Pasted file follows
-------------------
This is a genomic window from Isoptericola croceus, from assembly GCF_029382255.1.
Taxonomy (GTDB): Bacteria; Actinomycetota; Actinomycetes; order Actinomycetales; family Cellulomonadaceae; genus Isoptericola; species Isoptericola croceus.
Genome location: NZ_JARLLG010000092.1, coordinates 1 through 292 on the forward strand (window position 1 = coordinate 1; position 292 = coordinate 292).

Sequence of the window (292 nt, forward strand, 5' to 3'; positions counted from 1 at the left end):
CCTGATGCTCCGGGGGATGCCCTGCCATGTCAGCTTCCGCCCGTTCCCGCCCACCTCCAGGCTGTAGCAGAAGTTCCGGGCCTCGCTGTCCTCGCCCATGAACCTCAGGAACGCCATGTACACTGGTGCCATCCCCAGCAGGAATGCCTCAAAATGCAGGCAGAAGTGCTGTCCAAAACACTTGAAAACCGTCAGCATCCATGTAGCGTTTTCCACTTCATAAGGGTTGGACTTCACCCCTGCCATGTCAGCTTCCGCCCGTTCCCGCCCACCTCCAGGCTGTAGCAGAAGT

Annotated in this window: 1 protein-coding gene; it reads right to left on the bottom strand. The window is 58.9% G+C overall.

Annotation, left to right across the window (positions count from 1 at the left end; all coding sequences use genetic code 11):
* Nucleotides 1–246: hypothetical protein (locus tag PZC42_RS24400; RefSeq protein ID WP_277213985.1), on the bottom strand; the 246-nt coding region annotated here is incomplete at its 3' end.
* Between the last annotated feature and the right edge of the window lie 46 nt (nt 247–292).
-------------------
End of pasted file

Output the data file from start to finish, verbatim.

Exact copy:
This is a genomic window from Isoptericola croceus, from assembly GCF_029382255.1.
Taxonomy (GTDB): Bacteria; Actinomycetota; Actinomycetes; order Actinomycetales; family Cellulomonadaceae; genus Isoptericola; species Isoptericola croceus.
Genome location: NZ_JARLLG010000092.1, coordinates 1 through 292 on the forward strand (window position 1 = coordinate 1; position 292 = coordinate 292).

Sequence of the window (292 nt, forward strand, 5' to 3'; positions counted from 1 at the left end):
CCTGATGCTCCGGGGGATGCCCTGCCATGTCAGCTTCCGCCCGTTCCCGCCCACCTCCAGGCTGTAGCAGAAGTTCCGGGCCTCGCTGTCCTCGCCCATGAACCTCAGGAACGCCATGTACACTGGTGCCATCCCCAGCAGGAATGCCTCAAAATGCAGGCAGAAGTGCTGTCCAAAACACTTGAAAACCGTCAGCATCCATGTAGCGTTTTCCACTTCATAAGGGTTGGACTTCACCCCTGCCATGTCAGCTTCCGCCCGTTCCCGCCCACCTCCAGGCTGTAGCAGAAGT

Annotated in this window: 1 protein-coding gene; it reads right to left on the bottom strand. The window is 58.9% G+C overall.

Annotation, left to right across the window (positions count from 1 at the left end; all coding sequences use genetic code 11):
* Nucleotides 1–246: hypothetical protein (locus tag PZC42_RS24400; RefSeq protein ID WP_277213985.1), on the bottom strand; the 246-nt coding region annotated here is incomplete at its 3' end.
* Between the last annotated feature and the right edge of the window lie 46 nt (nt 247–292).